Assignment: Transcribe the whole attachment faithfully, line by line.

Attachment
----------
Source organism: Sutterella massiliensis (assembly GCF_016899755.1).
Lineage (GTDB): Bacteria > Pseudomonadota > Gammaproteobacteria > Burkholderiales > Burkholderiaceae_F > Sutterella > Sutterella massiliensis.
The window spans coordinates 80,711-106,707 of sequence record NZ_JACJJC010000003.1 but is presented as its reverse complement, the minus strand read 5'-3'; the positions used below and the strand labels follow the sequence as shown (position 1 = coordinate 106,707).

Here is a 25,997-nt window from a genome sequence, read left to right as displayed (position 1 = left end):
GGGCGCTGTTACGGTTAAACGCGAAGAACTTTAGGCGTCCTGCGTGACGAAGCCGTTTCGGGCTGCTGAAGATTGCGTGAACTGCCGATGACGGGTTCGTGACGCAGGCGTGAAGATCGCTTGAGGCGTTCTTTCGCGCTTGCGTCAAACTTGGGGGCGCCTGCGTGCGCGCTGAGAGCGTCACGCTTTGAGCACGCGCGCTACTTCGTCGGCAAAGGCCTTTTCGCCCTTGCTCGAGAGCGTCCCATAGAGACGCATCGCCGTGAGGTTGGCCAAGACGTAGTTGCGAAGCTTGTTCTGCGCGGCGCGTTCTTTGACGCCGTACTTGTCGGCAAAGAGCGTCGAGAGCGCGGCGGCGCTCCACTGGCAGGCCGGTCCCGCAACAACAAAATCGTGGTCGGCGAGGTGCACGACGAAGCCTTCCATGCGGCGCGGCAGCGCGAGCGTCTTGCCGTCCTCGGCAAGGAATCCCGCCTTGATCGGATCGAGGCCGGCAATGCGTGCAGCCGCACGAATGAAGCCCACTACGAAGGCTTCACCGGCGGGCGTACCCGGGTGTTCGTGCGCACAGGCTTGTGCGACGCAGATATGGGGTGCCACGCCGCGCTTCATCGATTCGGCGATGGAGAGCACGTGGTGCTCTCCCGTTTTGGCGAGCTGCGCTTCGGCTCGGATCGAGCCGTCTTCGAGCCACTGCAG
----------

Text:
Source organism: Sutterella massiliensis (assembly GCF_016899755.1).
Lineage (GTDB): Bacteria > Pseudomonadota > Gammaproteobacteria > Burkholderiales > Burkholderiaceae_F > Sutterella > Sutterella massiliensis.
The window spans coordinates 80,711-106,707 of sequence record NZ_JACJJC010000003.1 but is presented as its reverse complement, the minus strand read 5'-3'; the positions used below and the strand labels follow the sequence as shown (position 1 = coordinate 106,707).

Here is a 25,997-nt window from a genome sequence, read left to right as displayed (position 1 = left end):
GGGCGCTGTTACGGTTAAACGCGAAGAACTTTAGGCGTCCTGCGTGACGAAGCCGTTTCGGGCTGCTGAAGATTGCGTGAACTGCCGATGACGGGTTCGTGACGCAGGCGTGAAGATCGCTTGAGGCGTTCTTTCGCGCTTGCGTCAAACTTGGGGGCGCCTGCGTGCGCGCTGAGAGCGTCACGCTTTGAGCACGCGCGCTACTTCGTCGGCAAAGGCCTTTTCGCCCTTGCTCGAGAGCGTCCCATAGAGACGCATCGCCGTGAGGTTGGCCAAGACGTAGTTGCGAAGCTTGTTCTGCGCGGCGCGTTCTTTGACGCCGTACTTGTCGGCAAAGAGCGTCGAGAGCGCGGCGGCGCTCCACTGGCAGGCCGGTCCCGCAACAACAAAATCGTGGTCGGCGAGGTGCACGACGAAGCCTTCCATGCGGCGCGGCAGCGCGAGCGTCTTGCCGTCCTCGGCAAGGAATCCCGCCTTGATCGGATCGAGGCCGGCAATGCGTGCAGCCGCACGAATGAAGCCCACTACGAAGGCTTCACCGGCGGGCGTACCCGGGTGTTCGTGCGCACAGGCTTGTGCGACGCAGATATGGGGTGCCACGCCGCGCTTCATCGATTCGGCGATGGAGAGCACGTGGTGCTCTCCCGTTTTGGCGAGCTGCGCTTCGGCTCGGATCGAGCCGTCTTCGAGCCACTGCAG